How conflict is disrupting air travel


One of five Ukrainian Boeign 737-800 planes that landed at Castellon airport yesterday in the face of the political situation in Ukraine and Russia, on February 15, 2022 in Castellon, Valencian Community, Spain.

Carme Ripolles | European Press | Getty Images

Russia’s invasion of Ukraine this week is tearing the airline industry apart, prompting no-fly zones and other restrictions.

Ukraine closed its airspace moments before Russia invaded early Thursday, choking off an exit point.

Discount carrier Wizz Air said on Friday it was trying to evacuate stranded crews in Ukraine.

“We are still working hard to get them out as soon as possible,” spokeswoman Christie Rawlings said in an emailed statement. “We are in regular contact with the entire crew and can confirm that many of them were able to get out of the country by land transport. The majority of our employees based there are Ukrainian nationals.”

KLM Royal Dutch Airlines and Lufthansa Group previously halted flights to Ukraine.

KLM told CNBC on Friday it is also cutting some of its flights to Russia so crews don’t have to spend the night there.

No-fly zones for aircraft have been extended to Moldova and parts of eastern Russia. Many airlines have avoided eastern Russia since Malaysia Airlines flight MH17 was shot down there by a Russian missile in 2014.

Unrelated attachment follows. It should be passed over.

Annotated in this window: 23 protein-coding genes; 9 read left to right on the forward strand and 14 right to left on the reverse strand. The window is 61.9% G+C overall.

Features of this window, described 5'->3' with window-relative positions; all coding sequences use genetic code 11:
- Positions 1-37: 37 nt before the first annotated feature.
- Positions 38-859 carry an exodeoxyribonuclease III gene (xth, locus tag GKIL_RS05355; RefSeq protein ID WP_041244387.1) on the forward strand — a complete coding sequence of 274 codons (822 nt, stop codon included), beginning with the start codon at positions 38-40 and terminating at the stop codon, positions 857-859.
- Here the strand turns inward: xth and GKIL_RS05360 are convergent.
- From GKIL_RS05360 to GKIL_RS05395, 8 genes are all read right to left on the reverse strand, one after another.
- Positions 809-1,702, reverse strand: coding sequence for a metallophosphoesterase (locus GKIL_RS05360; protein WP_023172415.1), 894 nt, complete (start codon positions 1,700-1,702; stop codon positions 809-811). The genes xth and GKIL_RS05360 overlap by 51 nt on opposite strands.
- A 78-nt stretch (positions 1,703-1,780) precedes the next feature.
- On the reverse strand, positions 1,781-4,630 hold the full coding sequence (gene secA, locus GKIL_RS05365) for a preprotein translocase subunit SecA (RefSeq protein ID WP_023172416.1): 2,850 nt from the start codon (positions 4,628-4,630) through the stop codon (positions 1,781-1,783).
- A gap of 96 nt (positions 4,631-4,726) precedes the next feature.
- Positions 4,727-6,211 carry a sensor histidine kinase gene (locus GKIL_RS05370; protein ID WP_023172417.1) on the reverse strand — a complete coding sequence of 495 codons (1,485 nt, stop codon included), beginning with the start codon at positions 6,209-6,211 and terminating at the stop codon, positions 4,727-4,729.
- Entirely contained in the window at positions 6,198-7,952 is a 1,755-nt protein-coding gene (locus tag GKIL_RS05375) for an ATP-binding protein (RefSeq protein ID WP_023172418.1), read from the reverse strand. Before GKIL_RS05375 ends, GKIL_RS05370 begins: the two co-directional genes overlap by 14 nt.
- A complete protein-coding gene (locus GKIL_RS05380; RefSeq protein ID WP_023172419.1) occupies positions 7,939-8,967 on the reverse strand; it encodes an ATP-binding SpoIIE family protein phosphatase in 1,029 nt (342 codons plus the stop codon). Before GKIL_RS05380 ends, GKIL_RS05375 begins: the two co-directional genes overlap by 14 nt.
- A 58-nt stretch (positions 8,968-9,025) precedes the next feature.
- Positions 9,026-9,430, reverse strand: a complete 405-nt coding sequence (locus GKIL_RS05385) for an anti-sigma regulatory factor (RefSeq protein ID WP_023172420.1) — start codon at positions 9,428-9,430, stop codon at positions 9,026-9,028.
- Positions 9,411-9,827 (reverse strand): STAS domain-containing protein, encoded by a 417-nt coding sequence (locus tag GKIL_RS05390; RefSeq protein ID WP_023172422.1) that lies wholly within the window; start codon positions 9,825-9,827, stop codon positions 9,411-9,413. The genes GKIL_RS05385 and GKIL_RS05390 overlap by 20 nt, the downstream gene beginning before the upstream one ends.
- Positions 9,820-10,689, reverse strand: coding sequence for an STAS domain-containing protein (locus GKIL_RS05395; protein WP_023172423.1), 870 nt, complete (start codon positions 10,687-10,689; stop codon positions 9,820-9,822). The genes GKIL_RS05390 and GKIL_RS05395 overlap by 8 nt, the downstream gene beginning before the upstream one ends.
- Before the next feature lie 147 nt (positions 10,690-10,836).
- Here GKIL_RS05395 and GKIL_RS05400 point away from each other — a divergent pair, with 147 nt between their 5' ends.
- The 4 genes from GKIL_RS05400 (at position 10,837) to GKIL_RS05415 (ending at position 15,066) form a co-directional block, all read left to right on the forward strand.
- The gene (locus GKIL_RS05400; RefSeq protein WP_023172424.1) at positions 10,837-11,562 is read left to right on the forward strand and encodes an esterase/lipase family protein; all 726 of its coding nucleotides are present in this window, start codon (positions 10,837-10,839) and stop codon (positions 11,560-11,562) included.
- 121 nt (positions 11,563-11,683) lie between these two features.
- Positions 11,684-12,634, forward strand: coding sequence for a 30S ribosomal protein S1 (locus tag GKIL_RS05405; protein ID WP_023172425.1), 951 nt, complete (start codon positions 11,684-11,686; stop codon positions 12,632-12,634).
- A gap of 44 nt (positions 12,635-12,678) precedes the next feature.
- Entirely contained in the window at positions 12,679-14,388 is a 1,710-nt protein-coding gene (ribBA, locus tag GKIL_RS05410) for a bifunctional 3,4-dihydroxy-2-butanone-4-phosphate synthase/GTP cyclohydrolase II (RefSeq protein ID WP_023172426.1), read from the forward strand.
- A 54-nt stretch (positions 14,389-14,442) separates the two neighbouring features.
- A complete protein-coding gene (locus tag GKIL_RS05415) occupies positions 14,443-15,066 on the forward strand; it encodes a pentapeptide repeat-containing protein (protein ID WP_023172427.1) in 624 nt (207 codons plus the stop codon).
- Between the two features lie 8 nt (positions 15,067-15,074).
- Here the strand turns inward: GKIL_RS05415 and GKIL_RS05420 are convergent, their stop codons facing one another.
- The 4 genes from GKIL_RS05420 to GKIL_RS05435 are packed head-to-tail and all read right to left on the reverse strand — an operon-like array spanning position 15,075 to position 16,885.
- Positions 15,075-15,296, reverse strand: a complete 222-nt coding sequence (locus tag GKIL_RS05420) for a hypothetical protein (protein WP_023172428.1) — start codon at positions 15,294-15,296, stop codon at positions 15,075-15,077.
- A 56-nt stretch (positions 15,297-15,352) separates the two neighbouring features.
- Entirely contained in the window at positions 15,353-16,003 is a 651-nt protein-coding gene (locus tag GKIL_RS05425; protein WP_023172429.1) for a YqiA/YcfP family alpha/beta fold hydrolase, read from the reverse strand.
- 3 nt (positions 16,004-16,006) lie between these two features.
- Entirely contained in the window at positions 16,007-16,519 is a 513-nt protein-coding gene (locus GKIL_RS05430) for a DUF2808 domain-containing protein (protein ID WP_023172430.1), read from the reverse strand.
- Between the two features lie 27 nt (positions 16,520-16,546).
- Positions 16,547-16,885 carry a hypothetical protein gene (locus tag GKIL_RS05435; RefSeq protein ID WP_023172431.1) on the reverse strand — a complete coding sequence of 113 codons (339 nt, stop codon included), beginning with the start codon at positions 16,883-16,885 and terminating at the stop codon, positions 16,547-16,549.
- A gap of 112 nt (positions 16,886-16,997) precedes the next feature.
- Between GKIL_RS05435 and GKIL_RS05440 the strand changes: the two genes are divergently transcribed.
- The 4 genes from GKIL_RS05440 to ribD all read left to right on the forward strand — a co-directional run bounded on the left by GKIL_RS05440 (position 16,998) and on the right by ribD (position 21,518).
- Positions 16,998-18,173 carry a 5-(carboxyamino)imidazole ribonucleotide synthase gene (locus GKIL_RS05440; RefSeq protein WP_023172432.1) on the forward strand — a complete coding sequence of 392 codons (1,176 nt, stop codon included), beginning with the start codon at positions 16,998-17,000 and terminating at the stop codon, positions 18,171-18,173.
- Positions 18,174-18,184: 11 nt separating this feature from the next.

The FlightRadar24 website, an online flight tracking tool, shows no planes flying over Ukraine after the Russian attack.

Igor Golovniov | Light flare | Getty Images

Backlash from Russia’s invasion included British officials banning Russian carrier Aeroflot from landing there, leading to retaliation from Russia banning British carriers from using its airspace.

Some airlines were rerouting planes around the potential conflict area in the days before the invasion.

“Any diversion that planes have to make around the no-fly zone is going to increase fuel costs,” said Bruce Chan, logistics analyst at Stifel.

Higher costs would come at a time when airlines are already grappling with soaring fuel prices.

United Parcel Service began flying further south around Ukraine last week.

“While this alternative route adds additional time to the flight, we believe it is a viable alternative to continue to provide safe and efficient operations,” the airline said in a message to pilots on February 21. . “We will continue to monitor the situation and provide you with additional updates as we receive them.”

Some international carriers have inquired about the availability of fuel and ground handling at Anchorage Airport in Alaska, a major cargo airport, a spokesperson told CNBC. The questions are a sign that airlines are making contingency plans should more Russian airspace be closed to them.

Delta Air Lines, for its part, announced on Friday that it had suspended its codeshare agreement with Aeroflot, which allowed the carriers to reserve seats on each other’s flights.


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